It’s no secret that 2023 is going down as a bit of a dumpster fire, so is it any surprise that people are still using garbage passwords?
Despite being told time and time again that we should all be using stronger, more creative passwords to protect our online information and data, many Canadians are still using the weakest passwords possible, new research shows.
Password manager NordPass has discovered that of the 200 most common passwords used worldwide this year, about 70 per cent can be cracked in under a second.
In Canada, “123456” is the most common password for 2023, followed closely by “admin” and “password.” All three can be cracked in less than a second.
It’s not just a Canadian thing, however. A third of the world’s passwords consist purely of numerical sequences such as “123456789”, “12345”, and “00000”.
The 20th most popular password in Canada, interestingly enough, is “keeptrying”, which NordPass says takes about 11 days to hack, making it the most secure password on the most popular password list.
That said, not all password combinations are created equal — most people seem to create a slightly stronger password for their financial accounts, while the weakest passwords are typically reserved for streaming service logins, NordPass found.
Globally, internet users are also prone to using a brand or company name in their password. For example, when using an app on a smartphone, passwords often include the name of the device or app – “iPhone6s”, “Samsung1”, “1messenger”, and so on.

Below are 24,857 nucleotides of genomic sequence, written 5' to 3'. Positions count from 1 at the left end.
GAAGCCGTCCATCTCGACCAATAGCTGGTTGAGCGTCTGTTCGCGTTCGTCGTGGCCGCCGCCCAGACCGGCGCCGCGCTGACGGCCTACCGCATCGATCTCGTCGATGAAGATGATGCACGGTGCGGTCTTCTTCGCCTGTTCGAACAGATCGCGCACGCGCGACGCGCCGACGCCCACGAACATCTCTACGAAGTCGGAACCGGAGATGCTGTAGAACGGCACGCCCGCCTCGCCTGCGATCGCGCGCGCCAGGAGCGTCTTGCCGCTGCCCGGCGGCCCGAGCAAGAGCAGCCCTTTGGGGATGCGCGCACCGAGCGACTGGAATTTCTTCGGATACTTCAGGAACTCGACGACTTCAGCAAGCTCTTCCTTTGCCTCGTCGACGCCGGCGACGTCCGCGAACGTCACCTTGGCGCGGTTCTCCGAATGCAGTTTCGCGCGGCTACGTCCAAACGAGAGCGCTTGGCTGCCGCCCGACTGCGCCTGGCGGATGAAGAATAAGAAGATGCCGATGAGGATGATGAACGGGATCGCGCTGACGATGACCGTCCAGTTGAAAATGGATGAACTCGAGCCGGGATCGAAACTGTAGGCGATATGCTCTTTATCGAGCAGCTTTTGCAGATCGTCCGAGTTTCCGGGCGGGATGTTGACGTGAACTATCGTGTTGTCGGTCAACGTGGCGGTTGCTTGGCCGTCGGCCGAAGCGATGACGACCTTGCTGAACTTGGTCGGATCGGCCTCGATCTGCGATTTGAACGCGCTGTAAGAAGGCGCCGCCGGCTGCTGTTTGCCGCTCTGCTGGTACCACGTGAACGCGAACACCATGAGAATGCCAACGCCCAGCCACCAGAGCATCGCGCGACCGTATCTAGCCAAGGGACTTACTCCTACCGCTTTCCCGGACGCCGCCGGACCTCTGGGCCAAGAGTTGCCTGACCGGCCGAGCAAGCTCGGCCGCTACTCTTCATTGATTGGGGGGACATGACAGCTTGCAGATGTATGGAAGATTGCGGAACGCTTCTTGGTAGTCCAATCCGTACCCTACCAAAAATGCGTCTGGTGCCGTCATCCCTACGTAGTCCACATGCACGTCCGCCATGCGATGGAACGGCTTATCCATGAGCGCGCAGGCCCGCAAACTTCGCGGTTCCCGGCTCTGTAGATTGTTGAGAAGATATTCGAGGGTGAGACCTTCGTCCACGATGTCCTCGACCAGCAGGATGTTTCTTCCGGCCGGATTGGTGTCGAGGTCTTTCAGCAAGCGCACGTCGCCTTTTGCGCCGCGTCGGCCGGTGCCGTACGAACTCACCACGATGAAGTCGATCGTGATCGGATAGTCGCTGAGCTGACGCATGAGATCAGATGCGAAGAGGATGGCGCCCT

It only makes sense that one of the top passwords used to log in to Amazon is — wait for it — “amazon”.
Regional differences also come into play as well, the data shows. In places like the U.K., soccer team names are often included in passwords, while U.S. internet users like to select their favourite football team to use as part of a password. In Canada, the eighth most popular password is “Canad1en5”, showing our allegiance to hockey.
The top 10 passwords used by Canadians in 2023 are:
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When it comes to creating a strong password that proves difficult to crack, it’s going to take a bit more effort, says NordPass chief technology officer, Tomas Smalakys.
“123456 just doesn’t cut it anymore,” he says, likening an easy-to-guess password to leaving the front door of your house open when you go on vacation.
He says passwords should be 20 characters long and contain both upper and lowercase letters, symbols and numbers. Each login should have its own password — recycling passwords across sites and apps makes you more vulnerable to having multiple accounts hacked if your data is leaked.
NordPass also recommends not storing passwords on an internet browser, instead opting for a third-party software management software.
To reach their findings, the NordPass cybersecurity experts studied a list of passwords compiled in a 4.3-terabyte database extracted from various publicly available sources, including those on the dark web.
To access the world’s Top 200 most frequently-used passwords, or to do your own dive into the data, click here.